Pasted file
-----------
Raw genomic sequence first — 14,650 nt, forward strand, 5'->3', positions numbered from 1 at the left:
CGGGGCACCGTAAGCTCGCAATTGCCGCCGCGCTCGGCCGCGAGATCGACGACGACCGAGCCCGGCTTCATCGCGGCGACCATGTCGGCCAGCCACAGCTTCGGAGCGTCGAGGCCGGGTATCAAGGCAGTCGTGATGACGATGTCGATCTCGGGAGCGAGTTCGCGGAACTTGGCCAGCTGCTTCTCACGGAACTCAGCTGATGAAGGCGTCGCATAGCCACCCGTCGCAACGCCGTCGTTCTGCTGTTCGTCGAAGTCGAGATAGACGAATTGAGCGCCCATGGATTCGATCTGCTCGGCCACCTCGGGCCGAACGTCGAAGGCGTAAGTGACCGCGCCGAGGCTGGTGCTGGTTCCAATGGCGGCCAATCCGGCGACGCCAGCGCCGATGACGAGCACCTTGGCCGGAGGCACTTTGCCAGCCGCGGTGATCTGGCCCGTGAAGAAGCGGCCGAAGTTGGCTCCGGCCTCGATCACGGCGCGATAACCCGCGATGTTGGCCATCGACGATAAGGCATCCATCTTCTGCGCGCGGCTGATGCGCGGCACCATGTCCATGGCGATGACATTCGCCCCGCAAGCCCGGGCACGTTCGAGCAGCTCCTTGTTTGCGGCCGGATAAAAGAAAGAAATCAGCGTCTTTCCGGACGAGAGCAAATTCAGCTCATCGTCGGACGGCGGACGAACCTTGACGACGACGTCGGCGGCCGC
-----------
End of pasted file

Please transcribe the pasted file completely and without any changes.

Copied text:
Raw genomic sequence first — 14,650 nt, forward strand, 5'->3', positions numbered from 1 at the left:
CGGGGCACCGTAAGCTCGCAATTGCCGCCGCGCTCGGCCGCGAGATCGACGACGACCGAGCCCGGCTTCATCGCGGCGACCATGTCGGCCAGCCACAGCTTCGGAGCGTCGAGGCCGGGTATCAAGGCAGTCGTGATGACGATGTCGATCTCGGGAGCGAGTTCGCGGAACTTGGCCAGCTGCTTCTCACGGAACTCAGCTGATGAAGGCGTCGCATAGCCACCCGTCGCAACGCCGTCGTTCTGCTGTTCGTCGAAGTCGAGATAGACGAATTGAGCGCCCATGGATTCGATCTGCTCGGCCACCTCGGGCCGAACGTCGAAGGCGTAAGTGACCGCGCCGAGGCTGGTGCTGGTTCCAATGGCGGCCAATCCGGCGACGCCAGCGCCGATGACGAGCACCTTGGCCGGAGGCACTTTGCCAGCCGCGGTGATCTGGCCCGTGAAGAAGCGGCCGAAGTTGGCTCCGGCCTCGATCACGGCGCGATAACCCGCGATGTTGGCCATCGACGATAAGGCATCCATCTTCTGCGCGCGGCTGATGCGCGGCACCATGTCCATGGCGATGACATTCGCCCCGCAAGCCCGGGCACGTTCGAGCAGCTCCTTGTTTGCGGCCGGATAAAAGAAAGAAATCAGCGTCTTTCCGGACGAGAGCAAATTCAGCTCATCGTCGGACGGCGGACGAACCTTGACGACGACGTCGGCGGCCGC